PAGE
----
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Artichoke Soup.

Six starters.

This soup is liberally adapted from Marie’s Melting Pot by Marie Lupo Tusa, her 1980 chronicle of the Central Grocery in New Orleans. While the recipe indisputably is New Orleanian in concept, it also uses ingredients and combinations of them that adhere to the spirit of the eighteenth century English kitchen.

artichoke.jpg-2 Tablespoon butter
-1 onion, peeled and finely diced
-1 rib of celery, finely diced
-2 peeled and minced garlic cloves
- ½ teaspoon dried thyme
-2 bay leaves
-1 Tablespoon good extra virgin olive oil
-1 can or package of frozen artichoke hearts, thawed, and cut into 3/8” ribbons
-1 cup clam broth or oyster liquor
-2 cups pork, ham or chicken stock
-cayenne and hot sauce to taste
-2 Tablespoons minced parsley
-3 Tablespoons minced scallions
-black pepper and salt to taste

  1. Melt the butter in a heavy pot over medium heat and add the onion, celery and garlic. Cook until they soften but do not brown: Reduce the heat if necessary.
  2. Add the thyme, bay, olive oil and artichokes, stir everything together, add the clam juice or oyster liquor and stock along with the cayenne or hot sauce, bring to a boil, then cover, reduce to a simmer for about an hour.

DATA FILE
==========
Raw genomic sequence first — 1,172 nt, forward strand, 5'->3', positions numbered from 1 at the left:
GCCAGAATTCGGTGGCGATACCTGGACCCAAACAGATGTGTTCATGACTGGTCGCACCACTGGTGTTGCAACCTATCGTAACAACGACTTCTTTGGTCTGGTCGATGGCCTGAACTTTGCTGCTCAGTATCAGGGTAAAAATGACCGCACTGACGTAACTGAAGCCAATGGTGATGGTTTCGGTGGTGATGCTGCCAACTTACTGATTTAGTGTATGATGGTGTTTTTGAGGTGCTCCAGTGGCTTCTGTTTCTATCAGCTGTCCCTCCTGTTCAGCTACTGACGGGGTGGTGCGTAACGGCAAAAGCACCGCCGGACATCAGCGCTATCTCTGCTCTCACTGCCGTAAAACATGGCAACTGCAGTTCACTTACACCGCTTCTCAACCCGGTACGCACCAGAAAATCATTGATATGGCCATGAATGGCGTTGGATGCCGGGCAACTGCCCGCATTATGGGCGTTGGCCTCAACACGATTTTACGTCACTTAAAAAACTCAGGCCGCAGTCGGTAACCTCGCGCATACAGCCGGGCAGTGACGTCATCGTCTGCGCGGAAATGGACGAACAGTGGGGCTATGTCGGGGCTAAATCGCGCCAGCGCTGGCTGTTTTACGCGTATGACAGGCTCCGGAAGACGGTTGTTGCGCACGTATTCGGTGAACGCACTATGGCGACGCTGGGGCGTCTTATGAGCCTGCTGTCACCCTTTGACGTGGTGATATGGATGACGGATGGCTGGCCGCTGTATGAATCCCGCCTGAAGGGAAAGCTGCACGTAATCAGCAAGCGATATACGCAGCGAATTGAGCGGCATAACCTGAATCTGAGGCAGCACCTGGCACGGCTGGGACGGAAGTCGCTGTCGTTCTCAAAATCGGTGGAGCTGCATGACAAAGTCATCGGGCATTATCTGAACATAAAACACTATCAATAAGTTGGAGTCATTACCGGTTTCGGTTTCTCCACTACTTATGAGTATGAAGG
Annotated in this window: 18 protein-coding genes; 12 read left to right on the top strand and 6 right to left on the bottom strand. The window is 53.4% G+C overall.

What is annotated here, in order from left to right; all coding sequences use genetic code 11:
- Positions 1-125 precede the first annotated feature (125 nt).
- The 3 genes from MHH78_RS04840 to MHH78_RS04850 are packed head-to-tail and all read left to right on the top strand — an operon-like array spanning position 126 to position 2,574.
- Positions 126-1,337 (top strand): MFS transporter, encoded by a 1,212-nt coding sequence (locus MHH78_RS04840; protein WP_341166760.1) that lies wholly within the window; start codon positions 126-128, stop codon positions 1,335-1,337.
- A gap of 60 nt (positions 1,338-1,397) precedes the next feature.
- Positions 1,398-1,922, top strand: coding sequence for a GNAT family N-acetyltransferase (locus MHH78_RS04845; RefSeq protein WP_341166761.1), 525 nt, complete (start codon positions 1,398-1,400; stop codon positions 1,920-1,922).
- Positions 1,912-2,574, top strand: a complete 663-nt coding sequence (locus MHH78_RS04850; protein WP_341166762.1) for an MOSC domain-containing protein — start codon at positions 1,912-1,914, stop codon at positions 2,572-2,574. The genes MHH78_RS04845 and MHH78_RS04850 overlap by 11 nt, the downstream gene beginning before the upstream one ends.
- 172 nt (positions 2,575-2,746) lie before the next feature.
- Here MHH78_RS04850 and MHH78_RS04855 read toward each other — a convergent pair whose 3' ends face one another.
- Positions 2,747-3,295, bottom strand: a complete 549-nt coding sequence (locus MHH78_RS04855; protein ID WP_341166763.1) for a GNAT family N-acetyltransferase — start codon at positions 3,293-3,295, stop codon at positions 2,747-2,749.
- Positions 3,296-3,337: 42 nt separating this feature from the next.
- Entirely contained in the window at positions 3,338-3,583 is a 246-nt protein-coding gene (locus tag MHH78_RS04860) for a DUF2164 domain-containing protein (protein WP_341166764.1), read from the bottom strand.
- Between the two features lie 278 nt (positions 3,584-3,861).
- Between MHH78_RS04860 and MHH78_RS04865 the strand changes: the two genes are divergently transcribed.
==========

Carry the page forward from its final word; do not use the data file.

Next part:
3. After 45 to 50 minutes of simmering add the parsley and scallions, taste for salt and pepper, and simmer for the last 10-15 minutes.
  4. Puree the soup with a hand blender or food processor and serve hot.


-The original recipe is plainer. It omits the butter, onion, celery, cayenne or hot sauce and thyme, uses water instead of stock and does not sauté anything: The soup is just boiled and then simmered. Nor does Ms. Tusa puree her soup.

-For a more assertively English (or Creole rather than Italian) undertone, substitute lard for the olive oil.

-The soup is much better pureed: The process really pulls up the flavor of the artichoke.

- For a treat, poach a dozen oysters in the pureed soup or add a handful of shredded ham at table. Or add them both.